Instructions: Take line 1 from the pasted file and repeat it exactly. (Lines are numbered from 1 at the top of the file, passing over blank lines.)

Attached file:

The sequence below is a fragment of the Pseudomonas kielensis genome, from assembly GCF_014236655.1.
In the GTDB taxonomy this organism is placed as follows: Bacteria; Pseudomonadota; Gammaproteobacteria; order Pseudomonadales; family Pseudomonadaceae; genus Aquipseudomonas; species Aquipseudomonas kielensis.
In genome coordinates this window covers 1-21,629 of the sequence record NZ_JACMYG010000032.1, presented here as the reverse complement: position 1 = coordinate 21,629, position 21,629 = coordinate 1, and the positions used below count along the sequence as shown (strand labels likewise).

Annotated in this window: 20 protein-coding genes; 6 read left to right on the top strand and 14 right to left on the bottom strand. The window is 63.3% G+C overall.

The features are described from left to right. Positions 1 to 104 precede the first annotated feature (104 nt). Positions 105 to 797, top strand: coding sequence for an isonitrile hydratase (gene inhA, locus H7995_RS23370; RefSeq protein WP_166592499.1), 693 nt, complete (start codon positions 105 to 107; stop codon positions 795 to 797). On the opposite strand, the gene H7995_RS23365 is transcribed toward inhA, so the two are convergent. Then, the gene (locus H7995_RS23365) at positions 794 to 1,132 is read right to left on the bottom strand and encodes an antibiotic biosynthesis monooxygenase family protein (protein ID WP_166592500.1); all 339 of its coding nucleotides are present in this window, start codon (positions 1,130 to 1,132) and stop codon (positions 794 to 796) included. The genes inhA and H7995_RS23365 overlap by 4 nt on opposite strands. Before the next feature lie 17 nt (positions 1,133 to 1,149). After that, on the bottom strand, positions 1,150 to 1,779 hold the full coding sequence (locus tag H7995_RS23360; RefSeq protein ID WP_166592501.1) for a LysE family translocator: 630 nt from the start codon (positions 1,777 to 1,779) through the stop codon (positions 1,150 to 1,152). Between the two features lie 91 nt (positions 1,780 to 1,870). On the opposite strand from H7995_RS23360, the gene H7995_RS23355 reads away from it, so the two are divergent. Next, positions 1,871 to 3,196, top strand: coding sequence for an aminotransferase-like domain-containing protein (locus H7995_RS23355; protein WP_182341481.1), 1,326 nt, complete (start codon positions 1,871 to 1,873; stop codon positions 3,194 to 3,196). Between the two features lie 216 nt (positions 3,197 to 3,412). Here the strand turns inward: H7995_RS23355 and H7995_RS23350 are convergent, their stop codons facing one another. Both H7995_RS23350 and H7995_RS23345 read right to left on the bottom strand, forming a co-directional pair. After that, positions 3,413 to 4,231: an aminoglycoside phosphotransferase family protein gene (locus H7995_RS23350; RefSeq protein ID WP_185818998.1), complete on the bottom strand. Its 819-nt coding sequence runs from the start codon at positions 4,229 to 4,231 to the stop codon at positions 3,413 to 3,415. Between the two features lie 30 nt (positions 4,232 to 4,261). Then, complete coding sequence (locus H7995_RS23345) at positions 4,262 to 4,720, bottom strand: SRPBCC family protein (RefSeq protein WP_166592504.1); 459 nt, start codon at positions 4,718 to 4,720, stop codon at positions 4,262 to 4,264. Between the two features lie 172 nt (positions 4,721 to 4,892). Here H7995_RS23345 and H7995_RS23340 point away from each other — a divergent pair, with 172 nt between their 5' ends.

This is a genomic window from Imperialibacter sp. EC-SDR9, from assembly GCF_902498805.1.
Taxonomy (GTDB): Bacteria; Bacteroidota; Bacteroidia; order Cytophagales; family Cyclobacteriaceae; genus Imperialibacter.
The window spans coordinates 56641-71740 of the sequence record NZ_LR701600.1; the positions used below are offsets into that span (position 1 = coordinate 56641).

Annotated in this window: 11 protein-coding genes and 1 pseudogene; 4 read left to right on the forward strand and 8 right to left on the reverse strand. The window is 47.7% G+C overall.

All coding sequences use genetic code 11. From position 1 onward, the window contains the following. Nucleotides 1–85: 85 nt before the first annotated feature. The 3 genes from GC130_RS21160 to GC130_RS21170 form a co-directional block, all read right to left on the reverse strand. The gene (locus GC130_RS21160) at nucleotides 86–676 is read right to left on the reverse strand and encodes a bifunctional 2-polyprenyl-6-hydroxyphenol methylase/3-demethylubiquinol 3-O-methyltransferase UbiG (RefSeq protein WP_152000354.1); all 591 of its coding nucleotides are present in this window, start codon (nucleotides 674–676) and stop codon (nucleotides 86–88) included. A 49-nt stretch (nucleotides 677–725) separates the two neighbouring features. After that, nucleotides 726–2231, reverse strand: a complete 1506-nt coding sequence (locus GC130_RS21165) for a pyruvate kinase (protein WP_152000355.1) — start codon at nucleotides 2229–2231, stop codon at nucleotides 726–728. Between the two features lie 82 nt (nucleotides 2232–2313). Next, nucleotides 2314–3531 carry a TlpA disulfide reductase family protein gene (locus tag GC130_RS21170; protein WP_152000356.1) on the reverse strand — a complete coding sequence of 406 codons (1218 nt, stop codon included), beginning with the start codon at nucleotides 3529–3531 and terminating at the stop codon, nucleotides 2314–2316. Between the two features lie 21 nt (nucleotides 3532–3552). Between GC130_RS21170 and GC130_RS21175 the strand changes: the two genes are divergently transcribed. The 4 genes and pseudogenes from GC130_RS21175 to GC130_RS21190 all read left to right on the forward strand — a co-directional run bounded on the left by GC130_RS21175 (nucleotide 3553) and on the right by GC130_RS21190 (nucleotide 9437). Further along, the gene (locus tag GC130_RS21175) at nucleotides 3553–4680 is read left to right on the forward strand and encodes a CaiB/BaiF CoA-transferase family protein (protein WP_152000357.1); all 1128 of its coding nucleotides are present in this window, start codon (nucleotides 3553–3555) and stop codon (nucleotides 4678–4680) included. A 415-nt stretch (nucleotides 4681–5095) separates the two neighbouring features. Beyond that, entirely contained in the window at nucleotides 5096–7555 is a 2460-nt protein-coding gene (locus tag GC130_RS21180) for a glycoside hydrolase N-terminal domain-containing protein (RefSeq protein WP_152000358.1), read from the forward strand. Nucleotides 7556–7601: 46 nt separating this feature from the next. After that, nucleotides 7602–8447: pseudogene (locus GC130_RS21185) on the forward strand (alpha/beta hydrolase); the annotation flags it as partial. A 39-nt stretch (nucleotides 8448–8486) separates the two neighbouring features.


The sequence below is a fragment of the Pseudomonas kielensis genome, from assembly GCF_014236655.1.